Fast Five Quiz: How Much Do You Know About Psoriatic Arthritis?

Eric M. Ruderman, MD


December 23, 2021

Scaly erythematous lesions, guttate lesions, and erythroderma are skin changes associated with PsA. Scaly erythematous lesions appear in the same manner as a typical psoriasis rash. Guttate psoriasis lesions are small (1-10 mm), drop-like, erythematous to salmon-pink papules. Patients with pustular psoriasis develop small white pustules that spread and join together to form what is referred to as "lakes of pus," which eventually peel off in a sheet-like pattern to reveal erythemic underlying skin. Erythroderma is a deep red rash that forms over the whole body, leaving the appearance of burned skin. Patients with PsA may present with or without skin involvement.

A unilateral, painful, blistering dermatomal rash accompanied by flu-like symptoms is characteristic of herpes zoster (shingles).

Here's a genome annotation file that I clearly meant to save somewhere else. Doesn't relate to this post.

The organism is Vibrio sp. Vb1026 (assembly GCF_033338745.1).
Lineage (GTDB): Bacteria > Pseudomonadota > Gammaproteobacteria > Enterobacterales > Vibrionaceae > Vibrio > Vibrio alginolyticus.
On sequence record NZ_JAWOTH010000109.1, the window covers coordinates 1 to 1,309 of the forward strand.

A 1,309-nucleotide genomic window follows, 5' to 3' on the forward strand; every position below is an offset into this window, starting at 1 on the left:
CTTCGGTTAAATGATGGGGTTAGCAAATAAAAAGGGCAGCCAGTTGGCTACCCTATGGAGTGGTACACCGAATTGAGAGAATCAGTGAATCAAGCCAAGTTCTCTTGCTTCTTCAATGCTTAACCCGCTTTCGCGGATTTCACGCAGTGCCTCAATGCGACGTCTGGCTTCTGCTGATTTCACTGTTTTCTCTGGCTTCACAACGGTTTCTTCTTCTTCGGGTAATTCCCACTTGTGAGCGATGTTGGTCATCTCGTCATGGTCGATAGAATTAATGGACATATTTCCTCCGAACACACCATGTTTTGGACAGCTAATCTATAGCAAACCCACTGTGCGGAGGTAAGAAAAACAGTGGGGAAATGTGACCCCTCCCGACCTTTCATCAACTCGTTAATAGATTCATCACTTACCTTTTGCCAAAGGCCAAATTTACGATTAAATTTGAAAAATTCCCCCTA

A single circular erythemic area with a central bull's-eye is characteristic of erythema migrans, a rash caused by Lyme disease.

Erythemic papules (sometimes blister-like in appearance) in and around the mouth and on the hands and feet are characteristic of hand-foot-and-mouth disease (HFMD; coxsackievirus A type 16).

Learn more about cutaneous manifestations in PsA.


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